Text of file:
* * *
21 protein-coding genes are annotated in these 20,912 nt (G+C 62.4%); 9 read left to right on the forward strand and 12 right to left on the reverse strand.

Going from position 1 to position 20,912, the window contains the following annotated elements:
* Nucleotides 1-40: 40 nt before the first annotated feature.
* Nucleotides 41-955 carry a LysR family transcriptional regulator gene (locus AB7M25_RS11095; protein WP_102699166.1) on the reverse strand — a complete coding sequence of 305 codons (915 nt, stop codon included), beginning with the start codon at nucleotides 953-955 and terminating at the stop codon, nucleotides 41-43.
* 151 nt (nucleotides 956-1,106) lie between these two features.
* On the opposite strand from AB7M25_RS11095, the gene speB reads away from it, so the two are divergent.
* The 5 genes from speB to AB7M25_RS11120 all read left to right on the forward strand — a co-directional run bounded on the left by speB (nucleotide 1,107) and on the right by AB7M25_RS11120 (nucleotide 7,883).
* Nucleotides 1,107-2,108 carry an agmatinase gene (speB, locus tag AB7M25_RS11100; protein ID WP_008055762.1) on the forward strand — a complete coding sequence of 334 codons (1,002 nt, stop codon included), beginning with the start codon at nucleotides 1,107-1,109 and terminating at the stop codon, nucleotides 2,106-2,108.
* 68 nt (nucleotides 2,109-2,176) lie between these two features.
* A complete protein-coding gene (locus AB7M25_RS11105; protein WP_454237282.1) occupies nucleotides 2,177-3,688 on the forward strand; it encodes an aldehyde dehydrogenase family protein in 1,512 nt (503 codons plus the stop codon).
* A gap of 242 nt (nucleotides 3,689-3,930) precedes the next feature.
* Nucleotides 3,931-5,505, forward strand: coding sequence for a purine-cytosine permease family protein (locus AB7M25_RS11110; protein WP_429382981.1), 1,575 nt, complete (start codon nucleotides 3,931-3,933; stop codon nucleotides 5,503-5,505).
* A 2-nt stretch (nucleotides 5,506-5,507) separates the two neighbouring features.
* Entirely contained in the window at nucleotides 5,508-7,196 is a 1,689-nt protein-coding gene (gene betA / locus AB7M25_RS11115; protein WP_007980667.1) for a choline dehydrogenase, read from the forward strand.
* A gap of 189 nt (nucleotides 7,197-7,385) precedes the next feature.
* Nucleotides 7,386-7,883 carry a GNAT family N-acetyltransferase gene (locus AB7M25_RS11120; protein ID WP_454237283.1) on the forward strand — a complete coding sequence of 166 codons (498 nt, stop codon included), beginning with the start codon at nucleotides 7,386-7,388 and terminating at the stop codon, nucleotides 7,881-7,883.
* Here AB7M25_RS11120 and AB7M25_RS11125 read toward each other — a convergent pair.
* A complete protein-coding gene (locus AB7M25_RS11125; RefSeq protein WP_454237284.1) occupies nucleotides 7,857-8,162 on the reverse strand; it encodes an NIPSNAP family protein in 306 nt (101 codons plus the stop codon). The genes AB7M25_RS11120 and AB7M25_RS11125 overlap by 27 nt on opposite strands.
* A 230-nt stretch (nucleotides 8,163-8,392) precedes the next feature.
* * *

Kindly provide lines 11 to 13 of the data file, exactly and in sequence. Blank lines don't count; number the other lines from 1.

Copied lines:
* A gap of 242 nt (nucleotides 3,689-3,930) precedes the next feature.
* Nucleotides 3,931-5,505, forward strand: coding sequence for a purine-cytosine permease family protein (locus AB7M25_RS11110; protein WP_429382981.1), 1,575 nt, complete (start codon nucleotides 3,931-3,933; stop codon nucleotides 5,503-5,505).
* A 2-nt stretch (nucleotides 5,506-5,507) separates the two neighbouring features.